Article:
Engineering Design in New ABET Engineering Criteria: Understanding, Implementation and Assessment

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Engineering Design in New ABET Engineering Criteria: Understanding, Implementation and Assessment

Al-Badrawy A. Abo-Al-Nasr, Abdulaziz H Alghtani, and Ageel F. Alogla Department of Mechanical Engineering, College of Engineering,

Taif University, Taif 21974, KSA

AbstractABET Foundation has made a major adjustment in the Students Outcomes (SOs) in engineering criteria for accrediting engineering programs. This shift in SOs has driven engineering programs to adopt engineering design topics in their curriculum to fill the soft skills gap of students through understanding the learning materials and to motivate them to improve self-learning skills. Active Learning Approaches (ALAs) are often used as a learning culture to deliver the learning materials to increase classroom effectiveness and to maximize students' benefits. As an extension of the learning process, it is important to present appropriate assessment tools to measure the achievement of the course outcomes. Specific assessment of student attainment of engineering design objectives is an important part of the program curriculum and vital to accreditation of engineering programs. Direct and indirect measures assess and evaluate the level of outcomes attainment throughout the course of the educational process. Course survey is conducted to students regarding the level of their satisfaction in achieving Course Learning Outcomes (CLOs). Analysis of the survey results along with the students grades will be employed as a basis for continuous improvement in teaching and learning practices in engineering programs. It is obvious from this study that the students enjoyed the course activities and they have become more positive about the gained skills and realize their importance. Additional results and discussions of the role played by engineering design in enhancing soft skills, in the engineering programs, will be presented.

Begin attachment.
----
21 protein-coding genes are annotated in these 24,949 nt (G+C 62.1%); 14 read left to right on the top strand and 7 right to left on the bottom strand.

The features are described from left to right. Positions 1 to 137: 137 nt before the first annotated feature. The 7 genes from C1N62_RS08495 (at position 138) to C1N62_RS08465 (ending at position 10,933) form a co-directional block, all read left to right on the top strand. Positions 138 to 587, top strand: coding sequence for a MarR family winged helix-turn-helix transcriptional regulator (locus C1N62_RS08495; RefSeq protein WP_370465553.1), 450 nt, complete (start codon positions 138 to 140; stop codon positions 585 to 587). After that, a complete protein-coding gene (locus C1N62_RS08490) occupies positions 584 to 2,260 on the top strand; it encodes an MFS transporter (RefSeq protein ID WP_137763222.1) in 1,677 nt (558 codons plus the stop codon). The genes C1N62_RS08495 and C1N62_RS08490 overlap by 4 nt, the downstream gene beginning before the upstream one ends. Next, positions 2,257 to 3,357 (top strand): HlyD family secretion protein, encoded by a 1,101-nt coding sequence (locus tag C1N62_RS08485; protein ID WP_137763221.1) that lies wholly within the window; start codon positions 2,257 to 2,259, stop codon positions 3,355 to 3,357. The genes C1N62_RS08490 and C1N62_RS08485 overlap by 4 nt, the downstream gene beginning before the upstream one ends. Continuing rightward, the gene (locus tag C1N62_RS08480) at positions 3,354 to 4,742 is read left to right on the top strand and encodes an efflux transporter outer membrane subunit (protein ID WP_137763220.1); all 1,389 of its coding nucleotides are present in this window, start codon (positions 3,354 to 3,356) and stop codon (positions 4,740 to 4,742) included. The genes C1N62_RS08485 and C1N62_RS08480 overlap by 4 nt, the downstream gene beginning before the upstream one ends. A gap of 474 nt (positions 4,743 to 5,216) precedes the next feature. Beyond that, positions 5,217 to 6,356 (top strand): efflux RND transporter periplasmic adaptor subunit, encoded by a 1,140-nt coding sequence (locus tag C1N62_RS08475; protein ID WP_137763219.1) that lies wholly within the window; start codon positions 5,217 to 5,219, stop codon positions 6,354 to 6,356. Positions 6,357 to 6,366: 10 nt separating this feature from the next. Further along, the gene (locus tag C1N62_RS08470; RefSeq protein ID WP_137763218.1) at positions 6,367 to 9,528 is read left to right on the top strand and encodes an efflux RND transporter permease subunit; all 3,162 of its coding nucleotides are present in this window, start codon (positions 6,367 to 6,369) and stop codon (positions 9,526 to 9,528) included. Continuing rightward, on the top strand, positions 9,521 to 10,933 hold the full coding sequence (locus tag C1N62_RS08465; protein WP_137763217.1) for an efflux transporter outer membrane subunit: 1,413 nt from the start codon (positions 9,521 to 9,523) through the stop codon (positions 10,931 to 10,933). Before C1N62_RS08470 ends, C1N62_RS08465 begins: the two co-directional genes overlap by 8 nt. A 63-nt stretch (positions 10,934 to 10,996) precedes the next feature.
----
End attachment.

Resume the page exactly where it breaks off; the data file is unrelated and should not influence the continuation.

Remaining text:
Keywords Engineering design; ABET; Accreditation; Student outcome;, Active learnin;, CLOs

  1. INRODUCTION

    Engineering programs seek to achieve higher levels of soft and professional skills of their graduates through an ongoing process involving a periodical assessment and continuous improvement process. A well-known way of ensuring and demonstrating the high quality of engineering education is through evaluation carried out by accreditation bodies like Accreditation Board for Engineering and Technology (ABET). ABET is considered one of the highly respected bodies that administer the academic accreditation process for engineering programs worldwide. The outcome assessment process, based on ABET Criteria, focuses on what the students learned and what they can do at the time of graduation [1]. The outcome assessment process is defined as a systematic collection, review, and use of information about educational programs undertaken for the purpose of improving student learning and development [2]. Consequently, a continuous improvement process must be built and run-in place.